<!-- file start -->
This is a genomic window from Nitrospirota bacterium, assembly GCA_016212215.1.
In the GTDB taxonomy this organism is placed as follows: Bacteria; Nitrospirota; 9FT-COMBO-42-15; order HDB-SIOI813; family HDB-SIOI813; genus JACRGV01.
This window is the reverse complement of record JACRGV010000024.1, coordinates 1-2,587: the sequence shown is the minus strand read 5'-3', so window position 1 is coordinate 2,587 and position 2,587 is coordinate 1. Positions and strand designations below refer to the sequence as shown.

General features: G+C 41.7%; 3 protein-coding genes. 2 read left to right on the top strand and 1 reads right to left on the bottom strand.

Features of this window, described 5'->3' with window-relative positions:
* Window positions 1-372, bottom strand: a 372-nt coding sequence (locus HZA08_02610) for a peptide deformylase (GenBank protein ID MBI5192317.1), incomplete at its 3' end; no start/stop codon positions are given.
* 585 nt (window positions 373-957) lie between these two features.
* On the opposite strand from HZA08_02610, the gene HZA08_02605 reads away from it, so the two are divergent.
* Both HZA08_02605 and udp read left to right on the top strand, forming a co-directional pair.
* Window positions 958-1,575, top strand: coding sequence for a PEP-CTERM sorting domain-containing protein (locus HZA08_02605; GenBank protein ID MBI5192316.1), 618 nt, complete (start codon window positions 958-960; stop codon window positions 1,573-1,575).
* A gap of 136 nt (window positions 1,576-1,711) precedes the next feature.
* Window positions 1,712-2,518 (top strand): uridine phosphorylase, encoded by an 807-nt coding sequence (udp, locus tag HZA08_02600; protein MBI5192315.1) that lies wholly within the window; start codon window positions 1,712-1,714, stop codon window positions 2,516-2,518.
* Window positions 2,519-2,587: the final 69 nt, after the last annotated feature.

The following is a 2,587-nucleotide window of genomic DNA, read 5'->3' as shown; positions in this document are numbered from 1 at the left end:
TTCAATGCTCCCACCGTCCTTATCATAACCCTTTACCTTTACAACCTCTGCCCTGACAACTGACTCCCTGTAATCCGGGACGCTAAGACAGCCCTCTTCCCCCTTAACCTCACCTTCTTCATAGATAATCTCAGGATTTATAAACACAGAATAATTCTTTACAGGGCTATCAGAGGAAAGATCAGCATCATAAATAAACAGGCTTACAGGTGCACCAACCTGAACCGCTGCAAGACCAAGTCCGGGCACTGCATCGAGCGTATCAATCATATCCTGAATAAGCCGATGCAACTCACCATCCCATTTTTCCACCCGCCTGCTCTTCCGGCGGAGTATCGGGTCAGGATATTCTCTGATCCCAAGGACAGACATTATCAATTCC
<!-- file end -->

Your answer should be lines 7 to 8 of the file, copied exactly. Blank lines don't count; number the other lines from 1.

* 585 nt (window positions 373-957) lie between these two features.
* On the opposite strand from HZA08_02610, the gene HZA08_02605 reads away from it, so the two are divergent.